Eastern Wahoo is a low branching shrub that can reach 20 feet in height under good conditions but is usually around 6 feet.
The bark is greenish-brown to somewhat reddish brown and shows signs of shallow vertical splits on thicker stems. Young twigs may exhibit a more square shape as shown below; this is typical of other members of the Euonymus genus.
The leaves are opposite, oblong or elliptical, pointed at the tip, tapered at the base to a stalk, and finely toothed.
The inflorescence consists of small branched clusters (cymes of 5 to 15 flowers) that spring from the leaf axils.
The flowers, in late spring, are very small (1/3 inch) 4-parted flowers that have dark purple petals and stamens with dark filaments and whitish anthers.
Seed: Fertile flowers mature into a startling red, smooth capsule of 3 to 4 lobes, about 1/2 inch wide, that splits open to show dark red seeds. The seeds are considered poisonous to animals and in humans they are strongly emetic and purgative.
Habitat: Eastern Wahoo grows in moist woods and thickets and requires full to at least half day sun for flowering. The root system is fibrous with a taproot.
Names: Wahoo is a Native American name. It is named 'eastern' to separate the species from the 'western' species, Euonymus occidentalis, found on the west coast. The genus Euonymus is derived from an ancient Greek name euonymon dendron, which is Latinized into euonymus which had the strange meaning 'of good name' when applied to the shrub. The species atropurpurea, means 'dark purple' - the flower color. The author name for the plant classification - ‘Jacq.’ is for Nikolaus Joseph von Jacquin (1727-1817), Dutch botanist who became Professor of Botany and Chemistry at the University of Vienna where he was also director of the botanical gardens.
Comparisons: There have been two several named varieties of the plant - var. cheatumii and var. atropurpurea, the latter used to be considered native to this area and much of eastern North America, and the former only to Texas. However recent scientific work has put the two together. Neither the U of M nor the MN DNR distinguish varieties any longer and Flora of North America has done away with var. atropurpurea. No other shrub in our area has purple flowers and cardinal red fruit.
Above: 1st photo - Purple 4-parted flowers in a typical branching cluster. 2nd photo - The flowering stem. 3rd photo - The reddish-gray bark of a mature stem showing typical vertical splits.
Below: 1st photo - Early spring growth on a young stem with a typical sharp-pointed but at top. 2nd photo - New leaves developing in early spring. The fine serrated edge already visible. Note the square shape of the twig. 3rd photo - Younger stems show a greenish color to the bark.
Below: The opposite leaves are pointed and finely toothed.
Below: In July the lobed seed capsules have formed and as autumn approaches they begin the transition to a red color, finally reaching the brilliant red of late September - early October prior to splitting open.
Below right: The bright red seeds emerging from the capsule.
Below: The root system is fibrous with a taproot. The plant provides bright fall leaf color also.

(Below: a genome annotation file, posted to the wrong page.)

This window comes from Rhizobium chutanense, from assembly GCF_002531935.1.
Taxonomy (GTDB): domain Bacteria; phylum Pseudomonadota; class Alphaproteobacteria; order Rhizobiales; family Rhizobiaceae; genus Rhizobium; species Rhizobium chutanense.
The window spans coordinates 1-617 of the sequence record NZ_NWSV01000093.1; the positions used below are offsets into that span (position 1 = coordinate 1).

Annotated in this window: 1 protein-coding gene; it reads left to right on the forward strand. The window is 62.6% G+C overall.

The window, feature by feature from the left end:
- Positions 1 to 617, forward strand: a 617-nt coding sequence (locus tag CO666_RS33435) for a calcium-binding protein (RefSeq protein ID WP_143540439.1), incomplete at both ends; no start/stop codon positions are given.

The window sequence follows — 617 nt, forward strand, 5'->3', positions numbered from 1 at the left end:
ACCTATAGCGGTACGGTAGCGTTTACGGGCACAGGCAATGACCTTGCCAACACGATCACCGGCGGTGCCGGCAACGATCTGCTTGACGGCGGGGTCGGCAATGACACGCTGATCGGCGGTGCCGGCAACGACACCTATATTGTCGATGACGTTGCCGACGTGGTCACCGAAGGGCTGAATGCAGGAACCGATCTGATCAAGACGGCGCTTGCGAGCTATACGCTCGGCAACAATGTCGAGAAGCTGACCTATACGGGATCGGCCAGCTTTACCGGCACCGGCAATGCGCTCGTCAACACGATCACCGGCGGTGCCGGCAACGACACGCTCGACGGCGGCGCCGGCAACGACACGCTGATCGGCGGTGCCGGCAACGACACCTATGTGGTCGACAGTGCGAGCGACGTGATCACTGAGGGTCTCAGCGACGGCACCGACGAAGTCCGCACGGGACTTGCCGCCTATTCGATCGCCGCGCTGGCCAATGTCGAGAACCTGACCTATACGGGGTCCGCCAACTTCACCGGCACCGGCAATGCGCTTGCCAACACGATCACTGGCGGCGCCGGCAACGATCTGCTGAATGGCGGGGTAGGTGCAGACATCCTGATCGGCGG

Notes: Eloise Butler first planted this species in May 1907 with specimens she brought in from the “government reservation” (which is the area of and around Fort Snelling south of Minneapolis). She planted more in 1909, '12, '13 and 1914 and Martha Crone planted it in 1935, '40 and '49. She listed it on her 1951 Garden census under the alternative common name "Burning Bush". It is native to Minnesota and found in a number of counties in the southern 1/2 of the state from Stearns and Anoka southward, with a number of exceptions in the SW Quadrant. It's range in North America is the eastern 2/3rds of the U.S., westward as far as the Dakotas and Montana. In Canada it is found from Ontario eastward.
Martha Crone wrote in The Fringed Gentian™, Autumn 1961, how "after the foliage dries, the red seed capsules are displayed, each seed coated with the red of the Cardinal Flower - a color used on no other fruit or flower [in the eastern half of the United States]. These capsules are the size of burst popcorn and in the shape of 4-cornered hats, appearing in masses."
Uses: The wood is hard and workable. Mrs. Grieve (Ref. 7) reports that in old herbals the plant is referred to as "Skewerwood" referencing its old use in making skewers, spindles and toothpicks.
Lore: There is herbal medicine literature on the plant. The root bark, which is bitter and unpleasant to the taste, was used to create a decoction by boiling a small teaspoonful in 2 cups of boiling water and when cooled down is taken for disorders of the liver. (Ref 12). Root bark is sometimes called "Wahoo Bark" and when dry has a faint odor of licorice, and the principle is a bitter resin called Euonymin, which is available commercially as a powdered extract. In small doses it is an appetite stimulant, it larger doses it is a purgative. (Ref. 7).
References: Plant characteristics are generally from sources 1A, 32, W2, W3, W7 & W8 plus others as specifically applied. Distribution principally from W1, W2 and 28C. Planting history generally from 1, 4 & 4a. Other sources by specific reference. See Reference List for details.
Identification booklet for most of the flowering forbs and small flowering shrubs of the Eloise Butler Wildflower Garden. Details Here.
Friends of the Wild Flower Garden, Inc. Text and photos are by G. D. Bebeau unless otherwise credited. "www.friendsofthewildflowergarden.org"